Longitudinal stability investigation of a vertical-take-off-and-landing airplane configuration with simulated jet intake and exhaust at Mach numbers of 1.61 and 2.01 Page: 2 of 83
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NASA Technical LibraI
NACA RM L7KO 3 1176 01437 2610
NATIONAL ADVISORY COMMITTEE FOR AERONAUTICS
LONGITUDINAL STABILITY INVESTIGATION
OF A VERTICAL-TAKE-OFF-AND-LANDING AIRPLANE
CONFIGURATION WITH SIMULATED JET INTAKE AND EXHAUST
AT MACH NUMBERS OF 1.61 AND 2.01
By Douglas R. Lord
An investigation has been made at Mach numbers of 1.61 and 2.01
and a Reynolds number of 2.5 x 106, based on the wing chord, of a semi-
span model of a possible vertical-take-off-and-landing jet bomber con-
figuration. The purpose of the investigation was to determine the
effects of jet interference, horizontal-tail location, and canard con-
trols on the longitudinal stability characteristics of the model. Tests
were made for an angle-of-attack range from 00 to 120 and for a range of
ratios of jet total pressure to stream static pressure from the jet-off
condition to a maximum of 21.2.
In general, the jet-interference effects on longitudinal stability
were of small magnitude except for a decrease in stability as the jet
was first turned on for the high-tail configurations at a Mach number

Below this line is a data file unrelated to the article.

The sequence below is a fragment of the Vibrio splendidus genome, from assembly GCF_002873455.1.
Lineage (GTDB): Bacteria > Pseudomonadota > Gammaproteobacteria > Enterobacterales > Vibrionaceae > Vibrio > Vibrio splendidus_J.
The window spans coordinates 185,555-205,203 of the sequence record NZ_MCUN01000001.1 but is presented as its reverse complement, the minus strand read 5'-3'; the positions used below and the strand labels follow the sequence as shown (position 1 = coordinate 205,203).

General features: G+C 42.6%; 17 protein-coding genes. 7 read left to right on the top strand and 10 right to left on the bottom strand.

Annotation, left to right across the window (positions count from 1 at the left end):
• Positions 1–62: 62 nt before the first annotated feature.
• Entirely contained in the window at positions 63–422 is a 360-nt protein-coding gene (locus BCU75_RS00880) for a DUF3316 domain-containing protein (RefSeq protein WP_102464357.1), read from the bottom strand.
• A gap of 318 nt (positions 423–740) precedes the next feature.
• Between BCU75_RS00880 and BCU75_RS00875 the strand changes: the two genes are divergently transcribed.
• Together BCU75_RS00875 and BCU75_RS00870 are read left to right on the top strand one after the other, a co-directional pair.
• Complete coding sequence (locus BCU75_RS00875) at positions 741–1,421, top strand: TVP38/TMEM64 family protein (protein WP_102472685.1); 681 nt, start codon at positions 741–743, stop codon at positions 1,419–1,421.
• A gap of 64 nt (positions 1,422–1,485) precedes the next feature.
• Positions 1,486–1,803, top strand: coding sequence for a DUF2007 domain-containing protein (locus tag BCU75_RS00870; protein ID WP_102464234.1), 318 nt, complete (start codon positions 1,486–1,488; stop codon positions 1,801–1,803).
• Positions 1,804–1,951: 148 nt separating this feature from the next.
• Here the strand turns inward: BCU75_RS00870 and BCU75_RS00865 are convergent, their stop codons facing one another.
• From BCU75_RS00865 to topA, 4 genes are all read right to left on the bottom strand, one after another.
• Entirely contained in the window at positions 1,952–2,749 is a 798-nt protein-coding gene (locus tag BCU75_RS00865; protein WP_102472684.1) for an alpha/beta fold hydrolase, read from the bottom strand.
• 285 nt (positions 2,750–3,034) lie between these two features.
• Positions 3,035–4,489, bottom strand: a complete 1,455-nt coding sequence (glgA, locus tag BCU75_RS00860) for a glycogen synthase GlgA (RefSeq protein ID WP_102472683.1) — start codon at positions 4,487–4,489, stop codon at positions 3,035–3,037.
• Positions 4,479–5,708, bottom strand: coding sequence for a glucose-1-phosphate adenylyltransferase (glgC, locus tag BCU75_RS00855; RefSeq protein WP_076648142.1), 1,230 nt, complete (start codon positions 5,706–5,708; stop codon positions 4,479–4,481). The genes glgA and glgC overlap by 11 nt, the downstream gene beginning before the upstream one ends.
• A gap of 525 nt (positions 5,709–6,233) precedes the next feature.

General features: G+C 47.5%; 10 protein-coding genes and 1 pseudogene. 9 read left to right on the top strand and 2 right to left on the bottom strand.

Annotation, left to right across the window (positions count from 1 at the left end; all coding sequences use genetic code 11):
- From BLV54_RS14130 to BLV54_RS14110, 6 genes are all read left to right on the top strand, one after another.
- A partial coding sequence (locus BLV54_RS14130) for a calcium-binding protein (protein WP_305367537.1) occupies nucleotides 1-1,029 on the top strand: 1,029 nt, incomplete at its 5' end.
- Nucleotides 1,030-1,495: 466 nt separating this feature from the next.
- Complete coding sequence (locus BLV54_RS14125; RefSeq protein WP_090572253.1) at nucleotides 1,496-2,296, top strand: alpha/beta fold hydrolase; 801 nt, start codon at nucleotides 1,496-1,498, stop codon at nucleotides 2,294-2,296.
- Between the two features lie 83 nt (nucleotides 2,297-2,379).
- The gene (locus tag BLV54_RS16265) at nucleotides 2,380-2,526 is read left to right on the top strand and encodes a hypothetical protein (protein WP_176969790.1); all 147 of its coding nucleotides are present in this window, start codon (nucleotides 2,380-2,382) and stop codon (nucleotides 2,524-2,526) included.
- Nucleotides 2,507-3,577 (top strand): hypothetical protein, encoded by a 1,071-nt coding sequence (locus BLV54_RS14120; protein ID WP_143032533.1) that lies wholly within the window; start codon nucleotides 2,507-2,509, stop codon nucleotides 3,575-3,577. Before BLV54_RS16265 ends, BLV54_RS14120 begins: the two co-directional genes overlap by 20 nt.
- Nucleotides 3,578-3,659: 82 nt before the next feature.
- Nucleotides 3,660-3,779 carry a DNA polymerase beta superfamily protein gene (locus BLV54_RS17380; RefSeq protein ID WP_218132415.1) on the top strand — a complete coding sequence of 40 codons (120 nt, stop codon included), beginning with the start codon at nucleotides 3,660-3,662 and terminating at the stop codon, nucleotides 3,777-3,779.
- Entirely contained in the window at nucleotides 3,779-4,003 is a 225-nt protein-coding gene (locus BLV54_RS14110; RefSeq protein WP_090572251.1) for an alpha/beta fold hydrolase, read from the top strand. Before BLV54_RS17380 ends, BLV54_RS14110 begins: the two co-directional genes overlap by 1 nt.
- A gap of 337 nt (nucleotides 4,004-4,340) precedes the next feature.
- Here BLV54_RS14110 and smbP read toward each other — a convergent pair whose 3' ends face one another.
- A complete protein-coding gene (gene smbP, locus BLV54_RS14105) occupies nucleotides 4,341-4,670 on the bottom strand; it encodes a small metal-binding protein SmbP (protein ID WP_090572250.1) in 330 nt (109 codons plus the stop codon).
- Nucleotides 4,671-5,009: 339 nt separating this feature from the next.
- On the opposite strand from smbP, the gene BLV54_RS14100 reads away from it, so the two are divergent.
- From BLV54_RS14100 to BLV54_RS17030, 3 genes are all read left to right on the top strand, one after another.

of 2.01. The horizontal tail located at the midpoint of the vertical,
tail caused severe pitch-up characteristics whereas the low horizontal-
tail configuration exhibited generally favorable stability characteristics.
A coordinated program of research is under way at the Langley
Laboratory on a possible vertical-take-off-and-landing jet bomber con-
figuration which employs the tilt-wing concept for achieving its vertical-
flight capabilities. The proposed aircraft would be capable of cruising
at supersonic Mach numbers and therefore the side-by-side positioning of
the six jet engines gives a plan-form area large enough that the required
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Lord, Douglas R. Longitudinal stability investigation of a vertical-take-off-and-landing airplane configuration with simulated jet intake and exhaust at Mach numbers of 1.61 and 2.01, report, January 30, 1958; (digital.library.unt.edu/ark:/67531/metadc64021/m1/2/: accessed November 18, 2018), University of North Texas Libraries, Digital Library, digital.library.unt.edu; crediting UNT Libraries Government Documents Department.